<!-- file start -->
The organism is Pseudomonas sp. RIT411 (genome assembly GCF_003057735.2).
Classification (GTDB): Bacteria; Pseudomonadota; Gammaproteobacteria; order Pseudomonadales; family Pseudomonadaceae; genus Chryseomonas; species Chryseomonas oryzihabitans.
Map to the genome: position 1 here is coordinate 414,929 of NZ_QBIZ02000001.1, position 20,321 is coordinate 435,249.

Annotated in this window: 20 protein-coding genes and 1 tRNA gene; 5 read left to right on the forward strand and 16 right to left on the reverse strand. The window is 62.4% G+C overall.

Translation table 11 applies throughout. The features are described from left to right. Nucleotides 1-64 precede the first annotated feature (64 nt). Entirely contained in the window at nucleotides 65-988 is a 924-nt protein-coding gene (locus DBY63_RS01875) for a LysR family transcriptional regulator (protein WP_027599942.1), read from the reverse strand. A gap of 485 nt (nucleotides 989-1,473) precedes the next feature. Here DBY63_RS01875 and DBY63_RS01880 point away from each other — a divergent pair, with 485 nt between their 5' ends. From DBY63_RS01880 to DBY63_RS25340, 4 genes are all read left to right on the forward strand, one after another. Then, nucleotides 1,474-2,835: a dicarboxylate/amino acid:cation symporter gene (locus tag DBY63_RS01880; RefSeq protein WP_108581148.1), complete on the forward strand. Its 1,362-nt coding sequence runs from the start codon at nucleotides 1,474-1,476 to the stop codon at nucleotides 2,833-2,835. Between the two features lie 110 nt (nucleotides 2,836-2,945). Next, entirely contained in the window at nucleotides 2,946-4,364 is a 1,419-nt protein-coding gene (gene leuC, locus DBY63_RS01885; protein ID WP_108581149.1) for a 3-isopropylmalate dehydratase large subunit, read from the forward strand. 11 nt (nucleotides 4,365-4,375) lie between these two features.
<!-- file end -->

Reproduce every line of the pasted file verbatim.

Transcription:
The organism is Pseudomonas sp. RIT411 (genome assembly GCF_003057735.2).
Classification (GTDB): Bacteria; Pseudomonadota; Gammaproteobacteria; order Pseudomonadales; family Pseudomonadaceae; genus Chryseomonas; species Chryseomonas oryzihabitans.
Map to the genome: position 1 here is coordinate 414,929 of NZ_QBIZ02000001.1, position 20,321 is coordinate 435,249.

Annotated in this window: 20 protein-coding genes and 1 tRNA gene; 5 read left to right on the forward strand and 16 right to left on the reverse strand. The window is 62.4% G+C overall.

Translation table 11 applies throughout. The features are described from left to right. Nucleotides 1-64 precede the first annotated feature (64 nt). Entirely contained in the window at nucleotides 65-988 is a 924-nt protein-coding gene (locus DBY63_RS01875) for a LysR family transcriptional regulator (protein WP_027599942.1), read from the reverse strand. A gap of 485 nt (nucleotides 989-1,473) precedes the next feature. Here DBY63_RS01875 and DBY63_RS01880 point away from each other — a divergent pair, with 485 nt between their 5' ends. From DBY63_RS01880 to DBY63_RS25340, 4 genes are all read left to right on the forward strand, one after another. Then, nucleotides 1,474-2,835: a dicarboxylate/amino acid:cation symporter gene (locus tag DBY63_RS01880; RefSeq protein WP_108581148.1), complete on the forward strand. Its 1,362-nt coding sequence runs from the start codon at nucleotides 1,474-1,476 to the stop codon at nucleotides 2,833-2,835. Between the two features lie 110 nt (nucleotides 2,836-2,945). Next, entirely contained in the window at nucleotides 2,946-4,364 is a 1,419-nt protein-coding gene (gene leuC, locus DBY63_RS01885; protein ID WP_108581149.1) for a 3-isopropylmalate dehydratase large subunit, read from the forward strand. 11 nt (nucleotides 4,365-4,375) lie between these two features.